Navigate to your app.config.ts and add the interceptor in the provideHttpClient function, passing the withInterceptors function and pass as parameter the apiInterceptor function.

The final code looks like:

import { ApplicationConfig } from '@angular/core';
import { provideRouter } from '@angular/router';

import { routes } from './app.routes';
import { provideHttpClient, withInterceptors } from '@angular/common/http';
import { provideAnimations } from '@angular/platform-browser/animations';
import { apiInterceptor } from './services/api.interceptors';

export const appConfig: ApplicationConfig = {
  providers: [

Next, replace the kendo-fileselect with <kendo-uploader>, and set up some properties.


<div class="images">
  @for (image of imagesUrl; track image) {
  <img  [src]="image" alt="Uploaded Image">

To configure the Kendo UI Upload, provide a fake saveUrl and removeUrl. These values will represent the fake save and URL API. Next, bind the complete and success events.

The success event is triggered when each file is saved. In our case, we create the onSave() method, which simulates pushing a new image to the imagesUrl list.

The complete event takes the UploadComponent component as a parameter and calls the clearFiles() method to clean the list when all files have been processed.

As we can see, we only need two lines of code to achieve the same behavior as before.

The final code looks like this:

export class ImageUploadComponent {
imagesUrl: Array<string> = [];

  onFinish(file: UploadComponent) {

  onSave() {

Save the changes and review the differences:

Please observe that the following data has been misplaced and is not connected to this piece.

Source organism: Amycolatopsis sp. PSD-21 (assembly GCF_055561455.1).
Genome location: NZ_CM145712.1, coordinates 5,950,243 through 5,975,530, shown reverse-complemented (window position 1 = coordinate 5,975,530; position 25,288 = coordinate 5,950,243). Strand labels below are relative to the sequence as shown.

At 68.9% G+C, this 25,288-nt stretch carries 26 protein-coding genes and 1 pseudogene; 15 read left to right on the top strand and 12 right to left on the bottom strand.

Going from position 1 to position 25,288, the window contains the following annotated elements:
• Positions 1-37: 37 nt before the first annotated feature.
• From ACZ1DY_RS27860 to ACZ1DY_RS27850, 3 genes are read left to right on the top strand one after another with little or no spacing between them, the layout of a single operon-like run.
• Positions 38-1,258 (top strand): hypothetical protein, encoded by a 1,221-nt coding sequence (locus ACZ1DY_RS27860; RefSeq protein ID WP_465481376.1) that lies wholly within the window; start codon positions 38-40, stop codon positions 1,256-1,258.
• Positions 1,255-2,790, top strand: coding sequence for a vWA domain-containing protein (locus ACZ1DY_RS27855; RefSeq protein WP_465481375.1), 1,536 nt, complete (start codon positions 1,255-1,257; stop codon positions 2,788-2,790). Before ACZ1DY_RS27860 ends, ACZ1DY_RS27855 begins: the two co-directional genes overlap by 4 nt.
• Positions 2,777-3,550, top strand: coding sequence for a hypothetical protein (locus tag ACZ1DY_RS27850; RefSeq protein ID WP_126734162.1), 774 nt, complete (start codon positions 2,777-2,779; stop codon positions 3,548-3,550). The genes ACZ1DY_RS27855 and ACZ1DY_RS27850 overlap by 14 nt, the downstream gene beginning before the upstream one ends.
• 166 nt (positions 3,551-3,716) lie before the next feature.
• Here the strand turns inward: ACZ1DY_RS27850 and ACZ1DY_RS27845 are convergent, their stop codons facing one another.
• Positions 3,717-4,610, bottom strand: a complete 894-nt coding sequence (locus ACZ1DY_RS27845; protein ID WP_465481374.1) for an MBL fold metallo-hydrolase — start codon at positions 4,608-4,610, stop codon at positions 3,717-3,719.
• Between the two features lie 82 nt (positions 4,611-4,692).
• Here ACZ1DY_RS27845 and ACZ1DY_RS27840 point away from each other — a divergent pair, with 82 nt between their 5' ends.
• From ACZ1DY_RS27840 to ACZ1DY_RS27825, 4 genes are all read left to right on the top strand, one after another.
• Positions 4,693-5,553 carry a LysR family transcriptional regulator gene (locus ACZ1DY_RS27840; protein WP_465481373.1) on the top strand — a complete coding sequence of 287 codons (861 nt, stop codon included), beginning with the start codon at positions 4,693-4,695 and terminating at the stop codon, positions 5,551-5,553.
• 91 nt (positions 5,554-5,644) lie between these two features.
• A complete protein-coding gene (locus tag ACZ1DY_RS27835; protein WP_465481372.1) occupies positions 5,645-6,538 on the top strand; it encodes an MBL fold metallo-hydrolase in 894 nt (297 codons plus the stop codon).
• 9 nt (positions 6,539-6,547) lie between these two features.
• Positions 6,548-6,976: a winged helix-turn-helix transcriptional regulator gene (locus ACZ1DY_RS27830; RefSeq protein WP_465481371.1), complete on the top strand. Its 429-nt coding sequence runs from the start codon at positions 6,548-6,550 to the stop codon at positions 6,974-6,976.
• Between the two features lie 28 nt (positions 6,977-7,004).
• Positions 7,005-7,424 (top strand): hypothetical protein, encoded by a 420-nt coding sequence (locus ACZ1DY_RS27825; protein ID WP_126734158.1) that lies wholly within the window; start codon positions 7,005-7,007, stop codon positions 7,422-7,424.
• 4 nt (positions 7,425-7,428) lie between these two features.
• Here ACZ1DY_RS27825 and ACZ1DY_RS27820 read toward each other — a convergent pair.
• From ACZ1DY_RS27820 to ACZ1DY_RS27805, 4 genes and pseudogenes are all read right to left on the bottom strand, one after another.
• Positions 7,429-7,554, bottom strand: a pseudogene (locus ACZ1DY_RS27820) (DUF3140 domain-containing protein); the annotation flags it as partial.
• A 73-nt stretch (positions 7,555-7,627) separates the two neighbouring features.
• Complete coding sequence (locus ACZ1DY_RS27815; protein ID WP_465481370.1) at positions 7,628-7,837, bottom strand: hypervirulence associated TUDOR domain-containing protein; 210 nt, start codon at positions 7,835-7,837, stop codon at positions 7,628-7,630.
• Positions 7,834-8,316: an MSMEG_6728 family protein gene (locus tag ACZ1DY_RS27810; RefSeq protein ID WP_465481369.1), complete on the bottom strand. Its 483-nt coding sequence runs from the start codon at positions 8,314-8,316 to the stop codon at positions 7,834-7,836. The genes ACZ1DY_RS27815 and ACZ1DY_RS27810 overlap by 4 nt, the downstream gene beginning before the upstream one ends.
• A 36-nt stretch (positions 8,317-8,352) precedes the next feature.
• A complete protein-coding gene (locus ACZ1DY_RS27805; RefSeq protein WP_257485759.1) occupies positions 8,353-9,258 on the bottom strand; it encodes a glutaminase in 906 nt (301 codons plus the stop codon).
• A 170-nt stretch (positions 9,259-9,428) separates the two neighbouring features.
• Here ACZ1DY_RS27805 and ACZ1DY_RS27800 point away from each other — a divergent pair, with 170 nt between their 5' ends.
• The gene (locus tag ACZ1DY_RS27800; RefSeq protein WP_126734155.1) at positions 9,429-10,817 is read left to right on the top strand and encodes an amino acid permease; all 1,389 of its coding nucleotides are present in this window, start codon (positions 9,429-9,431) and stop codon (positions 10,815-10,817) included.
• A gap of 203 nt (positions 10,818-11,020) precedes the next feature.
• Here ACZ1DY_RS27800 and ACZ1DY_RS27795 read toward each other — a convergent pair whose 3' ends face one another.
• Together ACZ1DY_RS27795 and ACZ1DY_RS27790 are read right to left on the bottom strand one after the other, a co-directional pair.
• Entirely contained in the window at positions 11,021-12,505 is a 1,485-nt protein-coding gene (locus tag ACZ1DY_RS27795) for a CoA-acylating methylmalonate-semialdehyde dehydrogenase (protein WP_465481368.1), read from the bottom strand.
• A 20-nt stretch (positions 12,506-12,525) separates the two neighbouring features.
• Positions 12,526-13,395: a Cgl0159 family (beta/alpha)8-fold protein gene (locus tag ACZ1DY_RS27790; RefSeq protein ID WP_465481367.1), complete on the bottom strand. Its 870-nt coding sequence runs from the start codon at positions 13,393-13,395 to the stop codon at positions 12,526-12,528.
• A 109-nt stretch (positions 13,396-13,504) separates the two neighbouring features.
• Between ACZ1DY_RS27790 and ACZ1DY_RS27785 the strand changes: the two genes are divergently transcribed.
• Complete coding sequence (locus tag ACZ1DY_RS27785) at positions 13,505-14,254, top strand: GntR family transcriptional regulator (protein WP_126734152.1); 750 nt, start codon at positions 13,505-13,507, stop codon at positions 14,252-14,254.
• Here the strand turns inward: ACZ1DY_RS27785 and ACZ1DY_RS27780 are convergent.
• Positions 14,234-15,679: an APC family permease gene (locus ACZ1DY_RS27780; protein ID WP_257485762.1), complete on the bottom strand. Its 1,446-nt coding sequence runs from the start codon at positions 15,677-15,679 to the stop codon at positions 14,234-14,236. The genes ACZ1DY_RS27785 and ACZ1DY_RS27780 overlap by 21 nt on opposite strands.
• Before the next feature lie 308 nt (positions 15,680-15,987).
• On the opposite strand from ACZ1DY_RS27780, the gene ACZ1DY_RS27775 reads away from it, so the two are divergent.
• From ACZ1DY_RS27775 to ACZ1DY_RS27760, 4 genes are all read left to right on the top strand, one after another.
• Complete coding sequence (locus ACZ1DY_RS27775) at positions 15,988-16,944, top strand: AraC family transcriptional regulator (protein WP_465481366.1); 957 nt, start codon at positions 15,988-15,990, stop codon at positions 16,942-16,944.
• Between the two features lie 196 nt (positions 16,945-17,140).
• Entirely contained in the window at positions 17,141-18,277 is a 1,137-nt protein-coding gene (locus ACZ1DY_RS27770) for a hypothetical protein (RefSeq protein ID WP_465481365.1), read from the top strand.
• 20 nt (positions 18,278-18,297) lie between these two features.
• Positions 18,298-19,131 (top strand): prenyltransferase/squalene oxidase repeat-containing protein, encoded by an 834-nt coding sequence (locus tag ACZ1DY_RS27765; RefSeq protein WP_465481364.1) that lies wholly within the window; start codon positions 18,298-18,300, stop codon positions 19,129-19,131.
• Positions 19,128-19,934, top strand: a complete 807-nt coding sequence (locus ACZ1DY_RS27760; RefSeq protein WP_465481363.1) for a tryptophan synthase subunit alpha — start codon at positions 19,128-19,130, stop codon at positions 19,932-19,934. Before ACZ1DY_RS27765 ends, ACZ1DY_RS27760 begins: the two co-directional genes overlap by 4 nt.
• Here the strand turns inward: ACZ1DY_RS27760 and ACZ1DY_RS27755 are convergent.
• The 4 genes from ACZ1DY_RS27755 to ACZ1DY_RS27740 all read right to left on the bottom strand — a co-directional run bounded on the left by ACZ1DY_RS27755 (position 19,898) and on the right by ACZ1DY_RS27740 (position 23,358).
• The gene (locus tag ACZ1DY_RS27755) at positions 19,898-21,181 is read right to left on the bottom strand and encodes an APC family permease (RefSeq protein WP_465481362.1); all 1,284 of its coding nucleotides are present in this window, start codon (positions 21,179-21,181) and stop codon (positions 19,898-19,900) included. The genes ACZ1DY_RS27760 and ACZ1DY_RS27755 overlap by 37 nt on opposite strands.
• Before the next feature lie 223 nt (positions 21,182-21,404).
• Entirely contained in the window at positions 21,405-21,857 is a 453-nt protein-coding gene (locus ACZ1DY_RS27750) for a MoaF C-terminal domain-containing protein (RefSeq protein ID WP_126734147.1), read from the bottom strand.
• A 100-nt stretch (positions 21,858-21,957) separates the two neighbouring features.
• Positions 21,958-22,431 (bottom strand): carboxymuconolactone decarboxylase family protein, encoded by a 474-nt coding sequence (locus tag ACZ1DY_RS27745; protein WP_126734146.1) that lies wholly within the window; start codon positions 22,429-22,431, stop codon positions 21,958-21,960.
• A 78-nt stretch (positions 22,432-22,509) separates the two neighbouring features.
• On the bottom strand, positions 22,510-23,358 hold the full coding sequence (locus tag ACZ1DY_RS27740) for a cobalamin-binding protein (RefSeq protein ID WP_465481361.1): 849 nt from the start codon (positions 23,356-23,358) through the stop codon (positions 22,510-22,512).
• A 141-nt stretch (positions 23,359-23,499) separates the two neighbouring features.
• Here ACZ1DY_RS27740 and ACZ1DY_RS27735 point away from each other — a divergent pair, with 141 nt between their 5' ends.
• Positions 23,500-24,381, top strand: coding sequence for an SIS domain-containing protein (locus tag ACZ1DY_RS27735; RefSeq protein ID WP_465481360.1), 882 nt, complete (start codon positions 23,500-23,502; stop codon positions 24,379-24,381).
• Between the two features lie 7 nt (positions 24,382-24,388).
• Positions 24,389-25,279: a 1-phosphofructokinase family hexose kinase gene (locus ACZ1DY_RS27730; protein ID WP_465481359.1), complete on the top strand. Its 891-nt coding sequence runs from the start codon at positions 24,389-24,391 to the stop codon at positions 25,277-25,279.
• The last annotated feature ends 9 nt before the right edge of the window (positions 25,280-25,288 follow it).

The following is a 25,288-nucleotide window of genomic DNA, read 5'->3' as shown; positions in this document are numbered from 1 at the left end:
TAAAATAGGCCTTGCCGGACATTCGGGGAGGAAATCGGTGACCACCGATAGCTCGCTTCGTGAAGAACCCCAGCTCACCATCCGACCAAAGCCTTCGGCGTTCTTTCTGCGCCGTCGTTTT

In this version, we have added more features:

  • A progress bar for file deletion
  • The option to delete files
  • The ability to trigger actions when each file has been processed and when the entire list is completed

We are achieving more with less code—it’s amazing!


We learned how easy it is to build an app with the file upload functionality. Kendo UI for Angular Upload simplifies the file upload process, reducing the amount of code needed. We use both flavors: kendo-fileselect and kendo-uploader, each with its own advantages.

This tool significantly benefits your team and the company, enhancing the user experience and enabling the development of rich applications in record time. Remember, less code means fewer bugs, and Kendo UI Upload helps us achieve this.

If you want to learn more about Kendo UI Upload, I recommend checking out the official documentation to explore additional features and view the full list of demos.

And don’t forget you can try the complete Kendo UI for Angular library free for 30 days.

Try Kendo UI for Angular

About the Author

Dany Paredes

Dany Paredes is a Google Developer Expert on Angular and Progress Champion. He loves sharing content and writing articles about Angular, TypeScript and testing on his blog and on Twitter (@danywalls).

Related Posts


Comments are disabled in preview mode.